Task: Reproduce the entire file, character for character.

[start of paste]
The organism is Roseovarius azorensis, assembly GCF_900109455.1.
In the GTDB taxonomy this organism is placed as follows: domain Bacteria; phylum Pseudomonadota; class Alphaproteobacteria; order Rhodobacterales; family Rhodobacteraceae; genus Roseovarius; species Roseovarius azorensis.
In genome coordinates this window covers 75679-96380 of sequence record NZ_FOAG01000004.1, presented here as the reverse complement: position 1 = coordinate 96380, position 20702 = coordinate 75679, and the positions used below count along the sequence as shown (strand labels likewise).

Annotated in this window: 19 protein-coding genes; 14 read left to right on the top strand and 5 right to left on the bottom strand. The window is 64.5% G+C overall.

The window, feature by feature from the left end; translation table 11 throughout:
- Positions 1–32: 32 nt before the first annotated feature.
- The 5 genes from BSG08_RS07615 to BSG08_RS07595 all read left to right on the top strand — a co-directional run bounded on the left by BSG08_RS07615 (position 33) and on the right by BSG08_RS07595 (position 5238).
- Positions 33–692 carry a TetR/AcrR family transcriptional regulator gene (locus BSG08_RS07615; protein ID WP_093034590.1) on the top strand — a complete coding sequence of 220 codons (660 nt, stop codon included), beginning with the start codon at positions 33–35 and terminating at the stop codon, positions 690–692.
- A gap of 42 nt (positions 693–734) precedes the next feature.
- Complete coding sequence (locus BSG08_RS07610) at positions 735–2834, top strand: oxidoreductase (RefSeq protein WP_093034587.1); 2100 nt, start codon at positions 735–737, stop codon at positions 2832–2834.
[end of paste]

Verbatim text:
The organism is Roseovarius azorensis, assembly GCF_900109455.1.
In the GTDB taxonomy this organism is placed as follows: domain Bacteria; phylum Pseudomonadota; class Alphaproteobacteria; order Rhodobacterales; family Rhodobacteraceae; genus Roseovarius; species Roseovarius azorensis.
In genome coordinates this window covers 75679-96380 of sequence record NZ_FOAG01000004.1, presented here as the reverse complement: position 1 = coordinate 96380, position 20702 = coordinate 75679, and the positions used below count along the sequence as shown (strand labels likewise).

Annotated in this window: 19 protein-coding genes; 14 read left to right on the top strand and 5 right to left on the bottom strand. The window is 64.5% G+C overall.

The window, feature by feature from the left end; translation table 11 throughout:
- Positions 1–32: 32 nt before the first annotated feature.
- The 5 genes from BSG08_RS07615 to BSG08_RS07595 all read left to right on the top strand — a co-directional run bounded on the left by BSG08_RS07615 (position 33) and on the right by BSG08_RS07595 (position 5238).
- Positions 33–692 carry a TetR/AcrR family transcriptional regulator gene (locus BSG08_RS07615; protein ID WP_093034590.1) on the top strand — a complete coding sequence of 220 codons (660 nt, stop codon included), beginning with the start codon at positions 33–35 and terminating at the stop codon, positions 690–692.
- A gap of 42 nt (positions 693–734) precedes the next feature.
- Complete coding sequence (locus BSG08_RS07610) at positions 735–2834, top strand: oxidoreductase (RefSeq protein WP_093034587.1); 2100 nt, start codon at positions 735–737, stop codon at positions 2832–2834.